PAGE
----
If memory serves me right, Peter Phaal wrote:
> Support for the extended_switch structure is not mandatory in the sFlow
> standard, but most vendors do export the structure.
> All sFlow implementations that I am aware of export the sampled_header
> when they sample packets. The sampled_header is the preferred structure
> and the standard only permits sampled_ethernet, sampled_ipv4,
> sampled_ipv6 structures if the switch hardware is incapable of supplying
> the packet header.
> Most NetFlow collectors are also capable of collecting sFlow records (at
> a minimum decoding the NetFlow 5 equivalent fields from the sampled
> packet header).
Many thanks for the helpful reply!
I'm thinking about this from the standpoint of a service provider's
routers. In my mind, the router already did the packet decoding
(because it had to do this for routing decisions), and it'd just be
convenient to shove the cooked data into sample records in addition to
the packet header to avoid making the collector re-do the packet decode.
The mental picture I had was that an L3 router would be able to export
sampled_header, sampled_ethernet, and sampled_ipv4/sampled_ipv6...based
on the text in the bottom half of p. 33 of the sFlow version 5 standard.
Perhaps I misinterpreted your intent there?
> You should check with your switch vendor to see what other extended flow
> records they support (e.g. extended_router, extended_gateway,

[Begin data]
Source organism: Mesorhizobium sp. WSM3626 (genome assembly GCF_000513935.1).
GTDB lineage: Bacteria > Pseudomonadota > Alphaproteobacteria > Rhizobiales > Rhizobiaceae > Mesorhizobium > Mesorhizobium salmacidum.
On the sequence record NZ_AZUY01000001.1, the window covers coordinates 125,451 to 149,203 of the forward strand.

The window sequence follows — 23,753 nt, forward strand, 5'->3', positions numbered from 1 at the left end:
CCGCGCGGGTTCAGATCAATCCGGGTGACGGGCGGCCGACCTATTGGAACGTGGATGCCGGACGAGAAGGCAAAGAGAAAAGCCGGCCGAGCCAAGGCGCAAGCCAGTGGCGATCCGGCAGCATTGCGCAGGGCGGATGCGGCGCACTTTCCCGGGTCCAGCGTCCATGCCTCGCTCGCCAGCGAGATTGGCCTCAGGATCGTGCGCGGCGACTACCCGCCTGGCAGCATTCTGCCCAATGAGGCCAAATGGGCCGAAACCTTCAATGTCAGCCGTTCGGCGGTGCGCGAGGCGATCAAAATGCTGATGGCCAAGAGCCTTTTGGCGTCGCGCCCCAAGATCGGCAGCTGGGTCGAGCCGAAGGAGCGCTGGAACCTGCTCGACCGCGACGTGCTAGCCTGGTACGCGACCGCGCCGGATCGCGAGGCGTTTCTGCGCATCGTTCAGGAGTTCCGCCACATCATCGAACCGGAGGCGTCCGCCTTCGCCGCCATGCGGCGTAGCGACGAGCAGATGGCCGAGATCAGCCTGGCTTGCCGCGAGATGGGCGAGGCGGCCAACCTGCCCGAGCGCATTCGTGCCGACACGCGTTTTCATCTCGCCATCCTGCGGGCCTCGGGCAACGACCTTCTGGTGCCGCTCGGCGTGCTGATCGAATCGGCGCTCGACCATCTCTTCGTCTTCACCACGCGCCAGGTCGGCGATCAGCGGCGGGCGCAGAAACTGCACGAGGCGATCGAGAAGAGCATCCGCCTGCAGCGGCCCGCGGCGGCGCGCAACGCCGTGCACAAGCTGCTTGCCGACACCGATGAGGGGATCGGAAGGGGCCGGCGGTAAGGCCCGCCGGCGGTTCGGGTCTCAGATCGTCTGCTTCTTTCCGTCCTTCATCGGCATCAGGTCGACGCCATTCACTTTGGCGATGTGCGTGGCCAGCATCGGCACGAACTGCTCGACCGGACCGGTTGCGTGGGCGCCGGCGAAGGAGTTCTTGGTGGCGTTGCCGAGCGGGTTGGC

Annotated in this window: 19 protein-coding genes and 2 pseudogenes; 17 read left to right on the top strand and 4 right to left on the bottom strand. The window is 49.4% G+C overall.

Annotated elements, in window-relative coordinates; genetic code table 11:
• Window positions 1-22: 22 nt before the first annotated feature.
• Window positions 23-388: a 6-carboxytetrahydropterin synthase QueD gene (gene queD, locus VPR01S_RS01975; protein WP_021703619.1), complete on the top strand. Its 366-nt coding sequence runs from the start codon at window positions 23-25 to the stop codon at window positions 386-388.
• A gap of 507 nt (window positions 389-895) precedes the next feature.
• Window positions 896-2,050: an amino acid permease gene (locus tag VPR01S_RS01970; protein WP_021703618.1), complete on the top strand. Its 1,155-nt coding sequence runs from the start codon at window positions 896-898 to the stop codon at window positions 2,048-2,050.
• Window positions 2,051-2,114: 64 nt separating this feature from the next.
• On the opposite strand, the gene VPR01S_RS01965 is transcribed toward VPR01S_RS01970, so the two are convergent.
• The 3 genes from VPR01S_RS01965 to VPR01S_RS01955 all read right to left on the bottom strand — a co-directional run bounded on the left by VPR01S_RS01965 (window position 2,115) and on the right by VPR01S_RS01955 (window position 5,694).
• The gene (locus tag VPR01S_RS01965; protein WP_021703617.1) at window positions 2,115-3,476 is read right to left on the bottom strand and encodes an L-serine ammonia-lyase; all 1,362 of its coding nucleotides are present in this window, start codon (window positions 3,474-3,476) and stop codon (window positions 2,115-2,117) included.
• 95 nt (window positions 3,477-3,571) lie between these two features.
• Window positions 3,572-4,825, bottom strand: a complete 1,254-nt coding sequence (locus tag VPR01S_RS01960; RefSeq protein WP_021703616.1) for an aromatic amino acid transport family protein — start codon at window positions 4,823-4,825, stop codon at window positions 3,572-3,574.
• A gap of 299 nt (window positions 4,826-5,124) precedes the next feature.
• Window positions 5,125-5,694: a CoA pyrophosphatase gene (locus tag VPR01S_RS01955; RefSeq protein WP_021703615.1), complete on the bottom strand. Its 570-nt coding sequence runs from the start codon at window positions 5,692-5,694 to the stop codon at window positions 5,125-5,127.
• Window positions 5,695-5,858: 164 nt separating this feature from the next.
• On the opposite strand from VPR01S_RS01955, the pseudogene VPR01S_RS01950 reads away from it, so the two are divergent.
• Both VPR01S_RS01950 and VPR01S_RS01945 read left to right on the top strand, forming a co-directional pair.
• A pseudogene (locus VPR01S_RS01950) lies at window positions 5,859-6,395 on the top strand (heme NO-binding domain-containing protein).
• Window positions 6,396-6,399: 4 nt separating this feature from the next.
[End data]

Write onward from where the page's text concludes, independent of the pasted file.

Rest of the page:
> extended_mpls, etc). If you are using link aggregation, then you should
> ask about support for the LAG extension, http://sflow.org/sflow_lag.txt
> FYI a catalog is sFlow structures is maintained on
> sFlow.org, http://sflow.org/developers/structures.php
> You might want to take a look at
> sflowtool, https://github.com/sflow/sflowtool
. It can decode all the
> sFlow records types as well as the sampled_header. It also can convert
> sFlow into NetFlow versions 5 and 9. sflowtool can also pass the packet
> headers in pcap format to tools like wireshark and tcpdump:
Many thanks for the pointers! Some of these were new to me, so much
> It's important to understand the architectural differences between sFlow
> and NetFlow. One way to think about sFlow is as a disaggregation of
> NetFlow, implementing the packet sampling on the device and shifting the
> flow cache to external software, e.g.:
Got it (I've worked on NetFlow collectors before).
I looked through sflowtool. From a casual read of the code it looks
like if it's configured to emit NetFlow records, it generates one
NetFlow record for every sFlow packet sample, in other words it's not
doing any of the flow cache functionality that a NetFlow exporter would
normally do. So as with the sFlow architecture in general, it's
accepting the cost of a higher data rate between the exporter and the
collector in favor of exporting more detail on individual packet samples
(not aggregated in time) and potentially simpler logic on the collection
device. Is that correct?